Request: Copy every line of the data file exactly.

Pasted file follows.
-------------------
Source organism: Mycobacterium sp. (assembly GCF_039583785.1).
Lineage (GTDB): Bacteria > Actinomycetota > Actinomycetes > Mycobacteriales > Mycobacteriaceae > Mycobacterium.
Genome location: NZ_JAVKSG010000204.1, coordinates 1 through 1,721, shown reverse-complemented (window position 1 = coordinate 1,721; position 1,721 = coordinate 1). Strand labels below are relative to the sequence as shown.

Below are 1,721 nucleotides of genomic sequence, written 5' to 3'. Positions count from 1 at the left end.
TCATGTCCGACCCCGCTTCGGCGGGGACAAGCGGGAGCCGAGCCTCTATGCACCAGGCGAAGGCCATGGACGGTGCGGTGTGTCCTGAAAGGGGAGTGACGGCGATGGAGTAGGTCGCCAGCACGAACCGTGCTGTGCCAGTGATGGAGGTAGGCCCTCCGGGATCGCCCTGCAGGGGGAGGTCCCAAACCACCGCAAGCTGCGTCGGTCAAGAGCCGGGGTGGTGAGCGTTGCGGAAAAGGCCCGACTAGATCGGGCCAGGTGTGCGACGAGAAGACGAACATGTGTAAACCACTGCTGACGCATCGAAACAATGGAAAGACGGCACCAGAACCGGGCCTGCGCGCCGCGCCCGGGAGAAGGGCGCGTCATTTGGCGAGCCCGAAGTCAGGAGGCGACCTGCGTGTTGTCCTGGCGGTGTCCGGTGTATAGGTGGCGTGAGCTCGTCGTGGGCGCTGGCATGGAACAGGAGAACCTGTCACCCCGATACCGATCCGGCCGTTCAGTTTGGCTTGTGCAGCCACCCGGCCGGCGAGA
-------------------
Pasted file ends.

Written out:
Source organism: Mycobacterium sp. (assembly GCF_039583785.1).
Lineage (GTDB): Bacteria > Actinomycetota > Actinomycetes > Mycobacteriales > Mycobacteriaceae > Mycobacterium.
Genome location: NZ_JAVKSG010000204.1, coordinates 1 through 1,721, shown reverse-complemented (window position 1 = coordinate 1,721; position 1,721 = coordinate 1). Strand labels below are relative to the sequence as shown.

Below are 1,721 nucleotides of genomic sequence, written 5' to 3'. Positions count from 1 at the left end.
TCATGTCCGACCCCGCTTCGGCGGGGACAAGCGGGAGCCGAGCCTCTATGCACCAGGCGAAGGCCATGGACGGTGCGGTGTGTCCTGAAAGGGGAGTGACGGCGATGGAGTAGGTCGCCAGCACGAACCGTGCTGTGCCAGTGATGGAGGTAGGCCCTCCGGGATCGCCCTGCAGGGGGAGGTCCCAAACCACCGCAAGCTGCGTCGGTCAAGAGCCGGGGTGGTGAGCGTTGCGGAAAAGGCCCGACTAGATCGGGCCAGGTGTGCGACGAGAAGACGAACATGTGTAAACCACTGCTGACGCATCGAAACAATGGAAAGACGGCACCAGAACCGGGCCTGCGCGCCGCGCCCGGGAGAAGGGCGCGTCATTTGGCGAGCCCGAAGTCAGGAGGCGACCTGCGTGTTGTCCTGGCGGTGTCCGGTGTATAGGTGGCGTGAGCTCGTCGTGGGCGCTGGCATGGAACAGGAGAACCTGTCACCCCGATACCGATCCGGCCGTTCAGTTTGGCTTGTGCAGCCACCCGGCCGGCGAGA